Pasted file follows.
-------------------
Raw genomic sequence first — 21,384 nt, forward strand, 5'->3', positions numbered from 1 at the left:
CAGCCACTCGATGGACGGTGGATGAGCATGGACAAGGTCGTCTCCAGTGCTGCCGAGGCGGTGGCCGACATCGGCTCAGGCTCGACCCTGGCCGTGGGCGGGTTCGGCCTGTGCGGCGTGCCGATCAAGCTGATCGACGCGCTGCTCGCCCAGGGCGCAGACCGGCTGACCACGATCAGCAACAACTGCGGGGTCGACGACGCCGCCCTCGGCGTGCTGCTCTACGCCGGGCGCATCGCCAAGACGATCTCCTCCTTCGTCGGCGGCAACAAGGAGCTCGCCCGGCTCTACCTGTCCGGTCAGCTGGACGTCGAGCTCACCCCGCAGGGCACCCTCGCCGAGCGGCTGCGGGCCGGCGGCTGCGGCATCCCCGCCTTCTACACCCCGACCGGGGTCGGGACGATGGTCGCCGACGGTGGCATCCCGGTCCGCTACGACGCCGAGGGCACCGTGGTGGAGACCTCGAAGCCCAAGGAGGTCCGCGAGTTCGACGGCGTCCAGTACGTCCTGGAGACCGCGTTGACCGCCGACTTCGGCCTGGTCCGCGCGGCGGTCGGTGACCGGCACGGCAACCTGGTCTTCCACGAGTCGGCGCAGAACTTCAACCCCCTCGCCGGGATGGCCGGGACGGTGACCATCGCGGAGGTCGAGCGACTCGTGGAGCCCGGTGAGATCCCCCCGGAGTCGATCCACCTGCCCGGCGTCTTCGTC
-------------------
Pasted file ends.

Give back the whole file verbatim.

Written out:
Raw genomic sequence first — 21,384 nt, forward strand, 5'->3', positions numbered from 1 at the left:
CAGCCACTCGATGGACGGTGGATGAGCATGGACAAGGTCGTCTCCAGTGCTGCCGAGGCGGTGGCCGACATCGGCTCAGGCTCGACCCTGGCCGTGGGCGGGTTCGGCCTGTGCGGCGTGCCGATCAAGCTGATCGACGCGCTGCTCGCCCAGGGCGCAGACCGGCTGACCACGATCAGCAACAACTGCGGGGTCGACGACGCCGCCCTCGGCGTGCTGCTCTACGCCGGGCGCATCGCCAAGACGATCTCCTCCTTCGTCGGCGGCAACAAGGAGCTCGCCCGGCTCTACCTGTCCGGTCAGCTGGACGTCGAGCTCACCCCGCAGGGCACCCTCGCCGAGCGGCTGCGGGCCGGCGGCTGCGGCATCCCCGCCTTCTACACCCCGACCGGGGTCGGGACGATGGTCGCCGACGGTGGCATCCCGGTCCGCTACGACGCCGAGGGCACCGTGGTGGAGACCTCGAAGCCCAAGGAGGTCCGCGAGTTCGACGGCGTCCAGTACGTCCTGGAGACCGCGTTGACCGCCGACTTCGGCCTGGTCCGCGCGGCGGTCGGTGACCGGCACGGCAACCTGGTCTTCCACGAGTCGGCGCAGAACTTCAACCCCCTCGCCGGGATGGCCGGGACGGTGACCATCGCGGAGGTCGAGCGACTCGTGGAGCCCGGTGAGATCCCCCCGGAGTCGATCCACCTGCCCGGCGTCTTCGTC